Fractional crystallization (chemistry)

In chemistry, fractional crystallization is a method of refining substances based on differences in solubility. It fractionates via differences in crystallization (forming of crystals). If a mixture of two or more substances in solution are allowed to crystallize, for example by allowing the temperature of the solution to decrease or increase, the precipitate will contain more of the least soluble substance. The proportion of components in the precipitate will depend on their solubility products. If the solubility products are very similar, a cascade process will be needed to effectuate a complete separation. This technique is often used in chemical engineering to obtain very pure substances, or to recover saleable products from waste solutions.

Crystallization
Process-of-Crystallization-200px
Concepts
Crystallization · Crystal growth
Recrystallization · Seed crystal
Protocrystalline · Single crystal
Methods and technology
Boules
Bridgman–Stockbarger technique
Crystal bar process
Czochralski process
Epitaxy
Flux method
Fractional crystallization
Fractional freezing
Hydrothermal synthesis
Kyropoulos process
Laser-heated pedestal growth
Micro-pulling-down
Shaping processes in crystal growth
Skull crucible
Verneuil process
Zone melting
Fundamentals
Nucleation · Crystal
Crystal structure · Solid

See also

References

Crystallization

Crystallization is the (natural or artificial) process by which a solid forms, where the atoms or molecules are highly organized into a structure known as a crystal. Some of the ways by which crystals form are precipitating from a solution, freezing, or more rarely deposition directly from a gas. Attributes of the resulting crystal depend largely on factors such as temperature, air pressure, and in the case of liquid crystals, time of fluid evaporation.

Crystallization occurs in two major steps. The first is nucleation, the appearance of a crystalline phase from either a supercooled liquid or a supersaturated solvent. The second step is known as crystal growth, which is the increase in the size of particles and leads to a crystal state. An important feature of this step is that loose particles form layers at the crystal's surface lodge themselves into open inconsistencies such as pores, cracks, etc.

The majority of minerals and organic molecules crystallize easily, and the resulting crystals are generally of good quality, i.e. without visible defects. However, larger biochemical particles, like proteins, are often difficult to crystallize. The ease with which molecules will crystallize strongly depends on the intensity of either atomic forces (in the case of mineral substances), intermolecular forces (organic and biochemical substances) or intramolecular forces (biochemical substances).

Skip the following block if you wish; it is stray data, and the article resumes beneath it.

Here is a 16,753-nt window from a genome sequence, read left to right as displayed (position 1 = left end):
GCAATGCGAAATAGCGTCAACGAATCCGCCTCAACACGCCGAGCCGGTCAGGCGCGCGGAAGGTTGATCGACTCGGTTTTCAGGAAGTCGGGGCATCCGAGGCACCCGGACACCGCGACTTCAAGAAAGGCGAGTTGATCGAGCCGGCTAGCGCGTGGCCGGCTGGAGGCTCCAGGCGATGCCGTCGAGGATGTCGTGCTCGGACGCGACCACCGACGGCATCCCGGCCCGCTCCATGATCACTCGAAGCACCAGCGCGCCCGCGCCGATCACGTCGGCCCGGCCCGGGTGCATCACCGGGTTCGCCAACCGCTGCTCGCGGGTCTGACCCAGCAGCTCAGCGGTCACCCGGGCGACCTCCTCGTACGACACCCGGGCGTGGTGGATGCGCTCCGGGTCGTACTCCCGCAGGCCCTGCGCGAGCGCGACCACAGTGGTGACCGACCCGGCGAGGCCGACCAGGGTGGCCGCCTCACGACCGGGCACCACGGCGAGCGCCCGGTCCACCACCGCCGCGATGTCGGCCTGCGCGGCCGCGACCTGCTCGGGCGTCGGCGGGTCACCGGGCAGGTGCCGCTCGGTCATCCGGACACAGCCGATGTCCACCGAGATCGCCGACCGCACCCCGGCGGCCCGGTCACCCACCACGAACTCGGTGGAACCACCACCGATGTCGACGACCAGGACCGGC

Crystallization is also a chemical solid–liquid separation technique, in which mass transfer of a solute from the liquid solution to a pure solid crystalline phase occurs. In chemical engineering, crystallization occurs in a crystallizer. Crystallization is therefore related to precipitation, although the result is not amorphous or disordered, but a crystal.

Fractional crystallization

Fractional crystallization may refer to:

Fractional crystallization (chemistry), a process to separate different solutes from a solution

Fractional crystallization (geology), a natural process occurring in igneous rocks during which precipitation of minerals takes place

Fractional crystallization (geology)

Fractional crystallization, or crystal fractionation, is one of the most important geochemical and physical processes operating within the Earth's crust and mantle. It is one of the main processes of magmatic differentiation. Fractional crystallization is the removal and segregation from a melt of mineral precipitates; except in special cases, removal of the crystals changes the composition of the magma. In essence, fractional crystallization is the removal of early formed crystals from an originally homogeneous magma (for example, by gravity settling) so that these crystals are prevented from further reaction with the residual melt. The composition of the remaining melt becomes relatively depleted in some components and enriched in others, resulting in the precipitation of a sequence of different minerals.Fractional crystallization in silicate melts (magmas) is complex compared to crystallization in chemical systems at constant pressure and composition, because changes in pressure and composition can have dramatic effects on magma evolution. Addition and loss of water, carbon dioxide, hydrogen, and oxygen are among the compositional changes that must be considered. For example, the partial pressure (fugacity) of water in silicate melts can be of prime importance, as in near-solidus crystallization of magmas of granite composition. The crystallization sequence of oxide minerals such as magnetite and ulvospinel is sensitive to the oxygen fugacity of melts, and separation of the oxide phases can be an important control of silica concentration in the evolving magma, and may be important in andesite genesis.